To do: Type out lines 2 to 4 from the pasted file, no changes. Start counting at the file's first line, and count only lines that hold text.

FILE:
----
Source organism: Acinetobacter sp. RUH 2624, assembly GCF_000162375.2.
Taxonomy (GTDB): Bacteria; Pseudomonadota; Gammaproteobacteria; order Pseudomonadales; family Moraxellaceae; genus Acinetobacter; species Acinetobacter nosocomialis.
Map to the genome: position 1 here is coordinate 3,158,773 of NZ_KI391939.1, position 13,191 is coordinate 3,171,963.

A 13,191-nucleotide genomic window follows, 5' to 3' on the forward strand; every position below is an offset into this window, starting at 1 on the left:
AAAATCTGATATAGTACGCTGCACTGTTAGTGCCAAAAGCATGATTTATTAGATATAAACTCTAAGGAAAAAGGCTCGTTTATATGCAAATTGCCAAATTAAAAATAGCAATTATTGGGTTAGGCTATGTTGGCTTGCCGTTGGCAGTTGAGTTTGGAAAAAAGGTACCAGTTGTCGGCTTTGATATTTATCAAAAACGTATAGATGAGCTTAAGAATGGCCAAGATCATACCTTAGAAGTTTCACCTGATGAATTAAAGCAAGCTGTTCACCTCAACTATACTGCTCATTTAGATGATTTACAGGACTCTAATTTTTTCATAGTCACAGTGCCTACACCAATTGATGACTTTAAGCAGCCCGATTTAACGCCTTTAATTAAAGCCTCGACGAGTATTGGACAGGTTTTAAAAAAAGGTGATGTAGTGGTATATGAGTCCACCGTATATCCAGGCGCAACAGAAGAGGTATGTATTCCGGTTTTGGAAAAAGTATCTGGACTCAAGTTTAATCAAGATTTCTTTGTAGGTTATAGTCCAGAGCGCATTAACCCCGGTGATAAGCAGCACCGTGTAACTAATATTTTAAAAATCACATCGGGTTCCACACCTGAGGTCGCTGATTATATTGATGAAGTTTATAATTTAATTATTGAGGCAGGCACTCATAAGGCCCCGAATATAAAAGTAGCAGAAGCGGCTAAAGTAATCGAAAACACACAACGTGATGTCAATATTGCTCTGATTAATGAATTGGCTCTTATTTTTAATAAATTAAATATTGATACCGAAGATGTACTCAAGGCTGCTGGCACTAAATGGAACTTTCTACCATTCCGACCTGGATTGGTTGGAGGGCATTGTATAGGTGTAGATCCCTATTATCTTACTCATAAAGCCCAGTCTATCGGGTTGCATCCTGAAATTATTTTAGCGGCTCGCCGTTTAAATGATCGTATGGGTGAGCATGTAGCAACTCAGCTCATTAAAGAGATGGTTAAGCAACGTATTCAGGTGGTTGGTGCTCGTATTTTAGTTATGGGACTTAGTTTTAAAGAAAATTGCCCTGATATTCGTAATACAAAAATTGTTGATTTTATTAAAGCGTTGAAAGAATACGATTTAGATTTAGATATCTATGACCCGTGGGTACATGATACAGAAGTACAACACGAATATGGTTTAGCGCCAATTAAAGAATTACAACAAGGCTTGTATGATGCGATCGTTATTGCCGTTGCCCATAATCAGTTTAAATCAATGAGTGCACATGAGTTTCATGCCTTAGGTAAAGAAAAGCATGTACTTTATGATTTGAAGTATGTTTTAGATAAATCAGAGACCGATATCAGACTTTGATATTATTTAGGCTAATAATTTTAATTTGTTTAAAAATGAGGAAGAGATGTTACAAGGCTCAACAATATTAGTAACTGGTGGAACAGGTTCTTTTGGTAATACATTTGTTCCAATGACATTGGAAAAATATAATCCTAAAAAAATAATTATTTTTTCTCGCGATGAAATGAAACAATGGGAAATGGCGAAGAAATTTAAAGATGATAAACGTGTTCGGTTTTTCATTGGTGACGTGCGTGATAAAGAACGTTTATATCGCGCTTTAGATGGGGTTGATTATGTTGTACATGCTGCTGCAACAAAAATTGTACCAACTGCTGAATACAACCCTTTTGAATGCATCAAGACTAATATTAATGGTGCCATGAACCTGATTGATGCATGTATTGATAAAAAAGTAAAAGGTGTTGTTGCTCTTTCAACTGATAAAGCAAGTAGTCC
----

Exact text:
Taxonomy (GTDB): Bacteria; Pseudomonadota; Gammaproteobacteria; order Pseudomonadales; family Moraxellaceae; genus Acinetobacter; species Acinetobacter nosocomialis.
Map to the genome: position 1 here is coordinate 3,158,773 of NZ_KI391939.1, position 13,191 is coordinate 3,171,963.

A 13,191-nucleotide genomic window follows, 5' to 3' on the forward strand; every position below is an offset into this window, starting at 1 on the left: